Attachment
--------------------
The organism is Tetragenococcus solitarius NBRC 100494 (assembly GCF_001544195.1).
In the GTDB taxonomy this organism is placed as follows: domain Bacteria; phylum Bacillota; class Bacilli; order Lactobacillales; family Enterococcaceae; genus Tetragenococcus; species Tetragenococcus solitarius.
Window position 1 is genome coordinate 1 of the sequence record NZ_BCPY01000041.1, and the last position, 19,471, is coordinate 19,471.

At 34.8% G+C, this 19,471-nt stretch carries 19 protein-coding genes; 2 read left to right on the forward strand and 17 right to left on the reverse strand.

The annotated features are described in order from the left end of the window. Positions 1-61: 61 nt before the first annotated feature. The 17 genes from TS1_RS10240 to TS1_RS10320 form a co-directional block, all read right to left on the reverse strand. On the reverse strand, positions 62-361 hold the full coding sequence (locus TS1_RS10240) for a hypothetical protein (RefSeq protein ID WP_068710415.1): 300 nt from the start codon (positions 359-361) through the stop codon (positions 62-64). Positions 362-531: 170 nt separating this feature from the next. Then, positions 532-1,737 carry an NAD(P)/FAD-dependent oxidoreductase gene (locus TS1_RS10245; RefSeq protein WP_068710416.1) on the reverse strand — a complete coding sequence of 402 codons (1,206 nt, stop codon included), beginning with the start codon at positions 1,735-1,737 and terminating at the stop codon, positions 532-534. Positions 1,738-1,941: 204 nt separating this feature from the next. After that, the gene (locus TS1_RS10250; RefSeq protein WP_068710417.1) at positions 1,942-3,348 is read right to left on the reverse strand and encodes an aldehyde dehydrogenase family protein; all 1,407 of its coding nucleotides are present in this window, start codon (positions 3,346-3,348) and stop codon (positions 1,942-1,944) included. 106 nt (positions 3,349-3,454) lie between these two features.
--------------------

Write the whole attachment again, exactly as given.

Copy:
The organism is Tetragenococcus solitarius NBRC 100494 (assembly GCF_001544195.1).
In the GTDB taxonomy this organism is placed as follows: domain Bacteria; phylum Bacillota; class Bacilli; order Lactobacillales; family Enterococcaceae; genus Tetragenococcus; species Tetragenococcus solitarius.
Window position 1 is genome coordinate 1 of the sequence record NZ_BCPY01000041.1, and the last position, 19,471, is coordinate 19,471.

At 34.8% G+C, this 19,471-nt stretch carries 19 protein-coding genes; 2 read left to right on the forward strand and 17 right to left on the reverse strand.

The annotated features are described in order from the left end of the window. Positions 1-61: 61 nt before the first annotated feature. The 17 genes from TS1_RS10240 to TS1_RS10320 form a co-directional block, all read right to left on the reverse strand. On the reverse strand, positions 62-361 hold the full coding sequence (locus TS1_RS10240) for a hypothetical protein (RefSeq protein ID WP_068710415.1): 300 nt from the start codon (positions 359-361) through the stop codon (positions 62-64). Positions 362-531: 170 nt separating this feature from the next. Then, positions 532-1,737 carry an NAD(P)/FAD-dependent oxidoreductase gene (locus TS1_RS10245; RefSeq protein WP_068710416.1) on the reverse strand — a complete coding sequence of 402 codons (1,206 nt, stop codon included), beginning with the start codon at positions 1,735-1,737 and terminating at the stop codon, positions 532-534. Positions 1,738-1,941: 204 nt separating this feature from the next. After that, the gene (locus TS1_RS10250; RefSeq protein WP_068710417.1) at positions 1,942-3,348 is read right to left on the reverse strand and encodes an aldehyde dehydrogenase family protein; all 1,407 of its coding nucleotides are present in this window, start codon (positions 3,346-3,348) and stop codon (positions 1,942-1,944) included. 106 nt (positions 3,349-3,454) lie between these two features.